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The Daily Wildcat

The Daily Wildcat

 

Ethnic studies restraints opposed

The UA Faculty Senate voted unanimously to declare its opposition to H.B. 2281, otherwise known as the “”Ethnic Studies Bill,”” during their meeting on Monday.

The bill, a brainchild of Arizona Superintendent of Public Instruction Tom Horne, is designed to prohibit the teaching of classes that promote the “”overthrow of the U.S. government or resentment toward a race or class of people.”” The bill also forbids classes that “”are designed primarily for students of a particular ethnic group”” or “”advocate ethnic solidarity instead of the treatment of pupils as individuals.””

The bill would not affect Native American students, since portions of their curricula are determined in part by federal law.

“”It’s not only disturbing and distasteful, but it really sends the wrong message to both Arizona and its students,”” said J.C. Mutchler, secretary of the Faculty Senate.

Mutchler decried the “”hazy”” and “”bizarre”” language of the bill as some primary reasons for his opposition and that, though the bill itself does not explicitly bar ethnic studies classes from being taught, the motivation of the bill is clear enough.

“”The overall message of the bill itself being passed is that … it really is filed against Hispanic American students,”” Mutchler said.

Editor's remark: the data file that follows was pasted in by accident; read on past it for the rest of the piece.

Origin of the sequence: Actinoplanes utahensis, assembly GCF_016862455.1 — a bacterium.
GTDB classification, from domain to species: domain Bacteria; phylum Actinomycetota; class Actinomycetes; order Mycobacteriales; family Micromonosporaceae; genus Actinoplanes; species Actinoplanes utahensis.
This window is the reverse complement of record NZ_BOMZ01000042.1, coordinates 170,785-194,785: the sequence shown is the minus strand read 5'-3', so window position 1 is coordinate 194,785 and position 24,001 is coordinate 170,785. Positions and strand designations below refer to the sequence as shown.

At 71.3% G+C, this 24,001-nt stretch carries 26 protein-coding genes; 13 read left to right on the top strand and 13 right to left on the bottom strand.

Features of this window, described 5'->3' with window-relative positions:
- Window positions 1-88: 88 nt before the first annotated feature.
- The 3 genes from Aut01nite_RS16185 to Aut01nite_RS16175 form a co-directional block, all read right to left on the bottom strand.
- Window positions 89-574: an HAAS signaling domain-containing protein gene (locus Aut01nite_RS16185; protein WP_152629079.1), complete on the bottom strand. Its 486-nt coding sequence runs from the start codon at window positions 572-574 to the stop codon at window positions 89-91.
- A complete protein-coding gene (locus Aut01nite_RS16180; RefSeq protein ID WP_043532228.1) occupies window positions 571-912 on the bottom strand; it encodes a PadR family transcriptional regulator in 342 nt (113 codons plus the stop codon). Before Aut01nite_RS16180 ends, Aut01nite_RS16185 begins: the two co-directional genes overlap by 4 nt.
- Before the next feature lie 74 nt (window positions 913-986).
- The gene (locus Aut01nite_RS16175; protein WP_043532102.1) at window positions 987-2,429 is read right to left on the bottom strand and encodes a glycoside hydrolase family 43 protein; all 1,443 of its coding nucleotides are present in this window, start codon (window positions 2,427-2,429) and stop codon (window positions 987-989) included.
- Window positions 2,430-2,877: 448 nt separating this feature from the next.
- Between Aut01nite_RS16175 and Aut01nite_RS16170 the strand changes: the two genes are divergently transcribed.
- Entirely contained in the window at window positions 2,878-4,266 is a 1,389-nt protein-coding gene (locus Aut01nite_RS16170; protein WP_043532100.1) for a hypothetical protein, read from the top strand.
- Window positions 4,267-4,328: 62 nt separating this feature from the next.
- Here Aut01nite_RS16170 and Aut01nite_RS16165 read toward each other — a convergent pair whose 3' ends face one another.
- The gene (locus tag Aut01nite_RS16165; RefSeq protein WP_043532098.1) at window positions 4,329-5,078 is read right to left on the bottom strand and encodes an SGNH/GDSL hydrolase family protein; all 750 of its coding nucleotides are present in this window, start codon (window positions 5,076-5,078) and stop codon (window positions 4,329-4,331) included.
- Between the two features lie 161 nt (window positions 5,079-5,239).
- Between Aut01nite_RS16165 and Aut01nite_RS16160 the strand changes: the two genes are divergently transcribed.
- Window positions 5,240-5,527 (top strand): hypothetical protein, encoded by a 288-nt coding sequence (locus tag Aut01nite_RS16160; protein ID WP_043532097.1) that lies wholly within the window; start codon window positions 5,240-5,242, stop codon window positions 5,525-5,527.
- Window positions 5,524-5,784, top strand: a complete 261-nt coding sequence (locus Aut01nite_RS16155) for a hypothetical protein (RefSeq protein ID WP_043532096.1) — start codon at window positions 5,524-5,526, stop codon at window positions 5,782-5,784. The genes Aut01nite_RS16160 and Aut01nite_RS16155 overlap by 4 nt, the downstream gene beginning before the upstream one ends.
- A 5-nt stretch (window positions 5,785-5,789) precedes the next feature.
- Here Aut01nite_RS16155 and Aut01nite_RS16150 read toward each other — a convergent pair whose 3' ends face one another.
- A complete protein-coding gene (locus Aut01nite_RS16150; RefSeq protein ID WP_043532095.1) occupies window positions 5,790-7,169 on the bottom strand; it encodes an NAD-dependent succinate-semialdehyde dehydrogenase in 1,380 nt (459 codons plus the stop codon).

Last spring the senate passed a similar measure voicing their opposition to S.B. 1070 after that bill was passed. Though Mutchler admitted that resolution did nothing to affect the final wording of the bill, he stressed in this instance “”silence implies consent.””

Bill Conway, an associate professor of mathematics, questioned whether passing a resolution condemning the bill could cost the UA state funding, a concern that UA President Robert Shelton dismissed.

“”I don’t think it has an impact one way or the other on the fiscal aspect,”” Shelton said. “”Some of the members (of the Legislature) want to take away all of our money no matter what. Some are supportive. Most of them, I think, actually put some thought into the role of higher education.””

Some senate members wondered out loud what the bill would mean in the future.

“”I think this could be just a beginning of things to come if we don’t think carefully about this,”” S. Mae Smith, a representative from the College of Education, said.

Others took a more light-hearted approach in their opposition.

“”I personally find it fascinating that we’re not allowed to teach anything about promoting the overthrow of the United States government and I’m, you know, really heartened that they don’t say anything about the state government of Arizona,”” Tsianina Lomawaima, the chair of the UA Graduate Council, said.  

Lomawaima went on to state her belief that the bill was based on an “”extremely powerful set of stereotypes”” and represented a “”personal, political agenda”” on the part of Horne.  

“”I do think fear is the operative word here,”” she said.

The motion passed without dissent or abstention.

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